Mystery illnesses: an in depth look at fibromyalgia

Update, part one

I first ran this series on Fibromyalgia in 1997. The first update appeared again one year later. Since that time the mailbox continues to fill with requests for more information on fibromyalgia (FM). '' I missed part two or part five and am desperately searchingŠ'' With my editors' permission I'm rerunning the series and will do my best to include any updated treatments available.

I recently spoke to a FM support group on the role of massage, nutrition and wellness in the treatment of FM. Some of the faces have changed but the look of pain and distress has not. The stories sound the same, yet each one is different. This is one of the most distressing problems for sufferers and doctors alike. Herein lies a clue. If everyone's symptoms are different, how can we expect the doctor to hand us a pill and expect that all will be well again? Instead we must begin to reclaim some responsibility for our ill health and it's underlying causes.

Let's look again at a typical FM scenario.

Sally enters the doctor's office, the fifth one she's seen in less than six months. She nervously sits down. Her emotions are running high. Confused and worried about the outcome of her visit, on the one hand she hopes the doctor will tell her nothing is wrong. On the other she hopes that all her aches and pains will finally have a name and that a medication will fix it.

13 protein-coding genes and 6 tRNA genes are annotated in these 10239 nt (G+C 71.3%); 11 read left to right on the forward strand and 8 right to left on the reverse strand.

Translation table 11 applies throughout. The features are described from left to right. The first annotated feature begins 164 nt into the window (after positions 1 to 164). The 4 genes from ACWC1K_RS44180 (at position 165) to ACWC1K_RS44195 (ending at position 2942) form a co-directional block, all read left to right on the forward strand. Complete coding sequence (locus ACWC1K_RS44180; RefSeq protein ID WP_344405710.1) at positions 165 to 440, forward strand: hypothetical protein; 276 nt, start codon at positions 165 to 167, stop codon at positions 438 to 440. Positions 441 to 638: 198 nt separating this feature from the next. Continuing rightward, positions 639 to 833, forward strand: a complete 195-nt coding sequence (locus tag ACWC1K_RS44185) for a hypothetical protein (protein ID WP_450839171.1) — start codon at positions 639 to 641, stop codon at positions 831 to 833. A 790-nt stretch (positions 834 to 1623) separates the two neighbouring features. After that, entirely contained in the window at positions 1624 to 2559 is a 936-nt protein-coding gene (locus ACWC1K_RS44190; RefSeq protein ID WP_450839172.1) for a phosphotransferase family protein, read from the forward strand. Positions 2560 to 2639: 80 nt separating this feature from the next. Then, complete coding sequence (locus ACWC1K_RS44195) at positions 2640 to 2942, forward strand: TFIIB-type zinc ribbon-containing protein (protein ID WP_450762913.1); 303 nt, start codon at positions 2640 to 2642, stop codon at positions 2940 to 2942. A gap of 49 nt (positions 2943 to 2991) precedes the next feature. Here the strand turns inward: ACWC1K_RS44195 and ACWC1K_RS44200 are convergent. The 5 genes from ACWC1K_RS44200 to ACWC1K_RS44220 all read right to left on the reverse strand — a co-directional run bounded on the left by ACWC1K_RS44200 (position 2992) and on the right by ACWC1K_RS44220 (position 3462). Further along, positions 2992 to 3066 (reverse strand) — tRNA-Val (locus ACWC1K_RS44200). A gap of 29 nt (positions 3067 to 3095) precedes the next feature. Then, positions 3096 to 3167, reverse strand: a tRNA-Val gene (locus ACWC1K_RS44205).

She is here because her pain has become an unrelenting all over kind of ache that seems to be making life impossible. Nothing in her life seems to be working. She is hardly civil at work and more frequently finds herself losing it with her husband and the children. The trips to the gym, which she had thought were helping, have all but stopped. In fact it seems all unnecessary activities including things that might be fun have taken a back seat.

When the doctor is finally able to see her, and asks what is wrong, she begins with a list of problems that seems endless; blinding headaches, neck and shoulder pain, insomnia, dropping things, and an inability to concentrate. Before she's even finished talking the doctor is reaching for his prescription pad and writes not one but several scripts; anti-inflammatories, muscle relaxants, something for depression and sleep -- yikes!

She watches in horror as the doctor now turns to her chart and writes diagnosis: fibromyalgia, prognosis: fair. Sally has never heard the term fibromyalgia before. What does it mean? Will I ever be well again? And what does he mean prognosis: fair?

In the months to come since the medications are of only marginal help: she has a battery of blood tests; x-rays; MRI; and a procedure under general anesthesia. None of these exams reveal anything definitive and she is left feeling more depressed and powerless than ever.